Bold Ruler’s is an old and honorable family, long indigenous of American racing. The second dam, Outdone, won a stakes and the third, Sweep Out, by the sprinter Sweep On was herself a winner of three sprint stakes and produced a brood of half a dozen good class winners. The family descends from St. Cypria, by St. Gatien, a mare imported by James R. Keene and who was traceable to Beeswing, through Woodbine. W. R. Coe and Vanderbilt developed and exploited several generations of the tribe. But it was not until Mrs. Phipps bred Miss Disco to Nasrullah, who represented the catalytic influence of a vigorous outcross, that the family gained any distinction for such a horse as Bold Ruler.

Has the True Poise of a Champion

The Wheatley champions “picks to pieces” well, regarded either as a race horse, prospective sire or as an individual. He is a sober, well-mannered animal, full of self confidence and resourcefulness. Never have we seen him display any of the “cussedness” ascribed to many of Nasrullah’s progeny. In the Jamaica paddock, before the Queens County Handicap he looked and acted as keen and composed as any horse we can recall. Every muscle was as perfectly attuned as the strings of a fine Stradivarius, and his thin coat glistened in the gloom of his stall, while he conducted himself like a Chesterfield of his species as his attendants picked out his hoofs, adjusted the tack, removed his bandages and flexed his knees.

Bold Ruler has an intelligent expression, but his head lacks the exquisite, cameo quality seen in his dam and his sister Explorer. It is rendered almost plain by a decidedly convex profile like that of Zucchero and other Nasrullahs. He is a full 16 1 1/2, indeed he approximated that height as an unfurnished two-year-old, when he was already as tall as his older and more robust stablemate Nashua. At a glance he is a trifle “on the leg,” though obviously not to a fault, and his middle is marked by its well-sprung ribs. There is no tendency toward a weakness of the flanks, though when he was two he looked rather like a filly.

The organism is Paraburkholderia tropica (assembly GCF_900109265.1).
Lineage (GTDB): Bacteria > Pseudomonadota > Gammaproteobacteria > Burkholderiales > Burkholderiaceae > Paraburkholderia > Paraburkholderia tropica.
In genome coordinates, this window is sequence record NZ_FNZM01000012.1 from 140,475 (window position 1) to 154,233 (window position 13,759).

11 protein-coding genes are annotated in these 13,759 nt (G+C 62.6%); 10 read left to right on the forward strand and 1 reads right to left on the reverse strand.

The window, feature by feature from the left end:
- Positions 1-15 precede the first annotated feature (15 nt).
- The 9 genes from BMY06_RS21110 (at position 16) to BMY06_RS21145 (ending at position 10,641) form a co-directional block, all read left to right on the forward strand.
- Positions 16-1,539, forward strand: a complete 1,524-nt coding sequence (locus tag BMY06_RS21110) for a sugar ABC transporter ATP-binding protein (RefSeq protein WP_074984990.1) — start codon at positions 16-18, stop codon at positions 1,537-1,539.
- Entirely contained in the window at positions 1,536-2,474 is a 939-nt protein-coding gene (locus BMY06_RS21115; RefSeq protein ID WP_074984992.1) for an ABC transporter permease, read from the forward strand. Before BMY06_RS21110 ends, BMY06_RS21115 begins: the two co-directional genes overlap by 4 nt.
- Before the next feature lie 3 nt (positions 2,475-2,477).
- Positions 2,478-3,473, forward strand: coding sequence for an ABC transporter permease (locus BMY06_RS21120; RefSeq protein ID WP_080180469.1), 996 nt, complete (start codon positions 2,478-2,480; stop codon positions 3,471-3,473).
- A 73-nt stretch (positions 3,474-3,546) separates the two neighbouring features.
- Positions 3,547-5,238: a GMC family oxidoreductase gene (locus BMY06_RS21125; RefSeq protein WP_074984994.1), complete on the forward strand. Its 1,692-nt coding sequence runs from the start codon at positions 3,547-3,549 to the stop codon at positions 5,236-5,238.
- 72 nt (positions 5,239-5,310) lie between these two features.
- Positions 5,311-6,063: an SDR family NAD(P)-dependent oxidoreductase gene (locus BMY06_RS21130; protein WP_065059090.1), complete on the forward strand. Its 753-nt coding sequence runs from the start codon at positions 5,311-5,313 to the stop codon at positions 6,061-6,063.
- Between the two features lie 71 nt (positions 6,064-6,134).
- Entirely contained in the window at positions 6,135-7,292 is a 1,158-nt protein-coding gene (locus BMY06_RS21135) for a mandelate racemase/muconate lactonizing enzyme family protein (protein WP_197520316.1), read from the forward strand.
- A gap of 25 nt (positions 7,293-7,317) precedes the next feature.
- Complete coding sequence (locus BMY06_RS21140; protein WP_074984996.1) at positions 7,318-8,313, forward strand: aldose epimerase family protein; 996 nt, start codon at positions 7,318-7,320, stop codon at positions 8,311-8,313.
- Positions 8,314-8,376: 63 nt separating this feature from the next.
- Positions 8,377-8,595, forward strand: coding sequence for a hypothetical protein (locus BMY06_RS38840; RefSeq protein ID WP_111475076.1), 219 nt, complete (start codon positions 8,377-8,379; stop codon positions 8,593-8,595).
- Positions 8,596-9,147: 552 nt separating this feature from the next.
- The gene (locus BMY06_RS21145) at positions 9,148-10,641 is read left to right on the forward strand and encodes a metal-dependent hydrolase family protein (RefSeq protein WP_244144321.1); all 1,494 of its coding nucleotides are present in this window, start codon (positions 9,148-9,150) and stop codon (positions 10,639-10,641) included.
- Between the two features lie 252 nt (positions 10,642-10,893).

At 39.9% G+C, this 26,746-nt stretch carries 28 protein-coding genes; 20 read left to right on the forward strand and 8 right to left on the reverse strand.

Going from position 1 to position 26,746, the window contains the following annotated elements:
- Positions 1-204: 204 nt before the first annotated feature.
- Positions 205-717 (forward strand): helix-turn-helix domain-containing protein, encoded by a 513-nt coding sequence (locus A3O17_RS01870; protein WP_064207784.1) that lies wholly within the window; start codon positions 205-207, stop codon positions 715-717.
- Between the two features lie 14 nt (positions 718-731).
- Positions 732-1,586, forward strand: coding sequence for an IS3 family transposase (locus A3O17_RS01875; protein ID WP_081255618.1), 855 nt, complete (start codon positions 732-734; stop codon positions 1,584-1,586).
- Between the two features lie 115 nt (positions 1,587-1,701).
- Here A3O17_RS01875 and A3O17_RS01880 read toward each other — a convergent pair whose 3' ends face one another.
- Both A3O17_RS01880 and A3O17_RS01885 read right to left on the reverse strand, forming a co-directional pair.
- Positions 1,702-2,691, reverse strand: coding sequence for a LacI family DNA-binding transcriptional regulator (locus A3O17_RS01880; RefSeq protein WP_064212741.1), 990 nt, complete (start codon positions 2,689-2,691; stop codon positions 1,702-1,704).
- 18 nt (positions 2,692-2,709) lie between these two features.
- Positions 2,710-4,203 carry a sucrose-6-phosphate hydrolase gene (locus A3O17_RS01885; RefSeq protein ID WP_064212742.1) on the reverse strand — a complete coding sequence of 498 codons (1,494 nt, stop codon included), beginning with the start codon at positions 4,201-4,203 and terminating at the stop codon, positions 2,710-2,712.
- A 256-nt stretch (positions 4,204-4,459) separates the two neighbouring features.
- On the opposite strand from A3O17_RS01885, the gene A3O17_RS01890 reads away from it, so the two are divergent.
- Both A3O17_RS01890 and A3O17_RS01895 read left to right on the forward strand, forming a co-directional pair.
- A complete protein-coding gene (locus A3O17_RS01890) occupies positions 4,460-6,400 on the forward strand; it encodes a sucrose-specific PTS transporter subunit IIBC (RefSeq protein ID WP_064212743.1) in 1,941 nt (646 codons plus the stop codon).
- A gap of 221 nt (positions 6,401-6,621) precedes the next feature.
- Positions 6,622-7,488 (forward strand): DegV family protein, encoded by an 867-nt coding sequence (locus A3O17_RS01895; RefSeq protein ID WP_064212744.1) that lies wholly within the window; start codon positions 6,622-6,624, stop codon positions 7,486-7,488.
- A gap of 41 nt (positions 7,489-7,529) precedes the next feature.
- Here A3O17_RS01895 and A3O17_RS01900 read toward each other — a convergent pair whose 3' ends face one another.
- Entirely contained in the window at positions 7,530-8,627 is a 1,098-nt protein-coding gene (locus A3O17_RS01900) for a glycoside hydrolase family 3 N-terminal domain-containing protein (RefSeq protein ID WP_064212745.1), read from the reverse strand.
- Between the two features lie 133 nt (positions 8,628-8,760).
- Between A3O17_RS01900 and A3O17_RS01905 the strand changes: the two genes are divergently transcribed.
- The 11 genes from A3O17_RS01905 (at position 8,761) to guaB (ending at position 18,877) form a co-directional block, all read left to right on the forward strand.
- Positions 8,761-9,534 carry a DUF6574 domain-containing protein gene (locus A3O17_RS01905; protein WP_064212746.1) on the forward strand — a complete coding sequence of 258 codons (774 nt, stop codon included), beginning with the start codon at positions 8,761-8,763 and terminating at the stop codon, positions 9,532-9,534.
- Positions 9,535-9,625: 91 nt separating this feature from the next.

It is about the quarters that Bold Ruler is exceptional. He owns two of the straightest hind legs in training, and his hocks are far nearer the ground than most horses; affording him remarkable length from hip to hock and astonishing leverage. He has a long pelvis. The muscular investiture of his propulsive parts is that of a middle distance runner par excellence, an homogeneous implementation that is esthetically more appealing than the muscle-bound aspect of the one dimensional sprinter.

The Wheatley champion’s bone is light, broad and flat, the tendons well fluted, with good definition of the knees, ankles and hocks and fore pasterns of the right length and angulation. His pasterns behind are a bit longer and lower than some might wish, which is said to be a recurrent family characteristic, to be seen in his kinsman Loser Weeper, a brother to Miss Disco who won the 10 furlongs Suburban Handicap. His knees are wide and closely knit viewed from the front, his hocks broad regarded from the side. The hoofs are black and sound. The croup slopes less abruptly than in many descendants of Nearco.

Humphrey Finney, equipped with a tape and standard, made some interesting comparisons of Bold Ruler and his arch rival, Gallant Man, last summer. He found that at 16 1 1/2 Bold Ruler was precisely a hand taller than the Belmont winner. Bold Ruler girthed 74 inches, Gallant Man 70 inches. The Wheatley colt’s length of rein is 52 inches, Gallant Man’s 46. Bold Ruler measured 48 inches from hip to hock, “The Man” 44 inches. The Nasrullah colt was 8 1/2 inches of bone below the knee, Gallant Man 8 inches. Those are the dimensions of “a good big horse and a good little horse.”

We have no hesitancy in saying Bold Ruler will one day furnish out into a slashing looking “stud horse.”


Bold Ruler raced one more season and was champion sprinter that year (Round Table was Horse of the Year in 1958). More importantly, Bold Ruler was the leading sire eight times, 1963-1969 and 1973 (Secretariat’s Triple Crown year).